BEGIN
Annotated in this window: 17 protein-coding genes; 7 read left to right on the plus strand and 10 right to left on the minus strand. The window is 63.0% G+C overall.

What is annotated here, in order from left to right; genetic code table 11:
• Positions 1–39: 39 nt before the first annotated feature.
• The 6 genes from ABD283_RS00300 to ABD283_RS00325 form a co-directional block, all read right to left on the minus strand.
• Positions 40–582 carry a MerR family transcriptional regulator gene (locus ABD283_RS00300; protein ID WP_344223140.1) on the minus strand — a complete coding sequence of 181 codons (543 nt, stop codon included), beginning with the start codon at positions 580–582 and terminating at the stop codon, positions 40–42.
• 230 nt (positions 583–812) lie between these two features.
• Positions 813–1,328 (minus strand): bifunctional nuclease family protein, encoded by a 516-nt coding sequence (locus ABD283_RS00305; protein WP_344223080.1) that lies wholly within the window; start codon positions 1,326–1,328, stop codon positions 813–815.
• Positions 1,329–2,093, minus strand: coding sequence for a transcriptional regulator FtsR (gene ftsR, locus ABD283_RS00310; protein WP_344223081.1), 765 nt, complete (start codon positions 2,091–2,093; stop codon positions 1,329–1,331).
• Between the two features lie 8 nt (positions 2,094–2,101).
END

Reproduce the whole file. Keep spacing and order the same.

Annotated in this window: 17 protein-coding genes; 7 read left to right on the plus strand and 10 right to left on the minus strand. The window is 63.0% G+C overall.

What is annotated here, in order from left to right; genetic code table 11:
• Positions 1–39: 39 nt before the first annotated feature.
• The 6 genes from ABD283_RS00300 to ABD283_RS00325 form a co-directional block, all read right to left on the minus strand.
• Positions 40–582 carry a MerR family transcriptional regulator gene (locus ABD283_RS00300; protein ID WP_344223140.1) on the minus strand — a complete coding sequence of 181 codons (543 nt, stop codon included), beginning with the start codon at positions 580–582 and terminating at the stop codon, positions 40–42.
• 230 nt (positions 583–812) lie between these two features.
• Positions 813–1,328 (minus strand): bifunctional nuclease family protein, encoded by a 516-nt coding sequence (locus ABD283_RS00305; protein WP_344223080.1) that lies wholly within the window; start codon positions 1,326–1,328, stop codon positions 813–815.
• Positions 1,329–2,093, minus strand: coding sequence for a transcriptional regulator FtsR (gene ftsR, locus ABD283_RS00310; protein WP_344223081.1), 765 nt, complete (start codon positions 2,091–2,093; stop codon positions 1,329–1,331).
• Between the two features lie 8 nt (positions 2,094–2,101).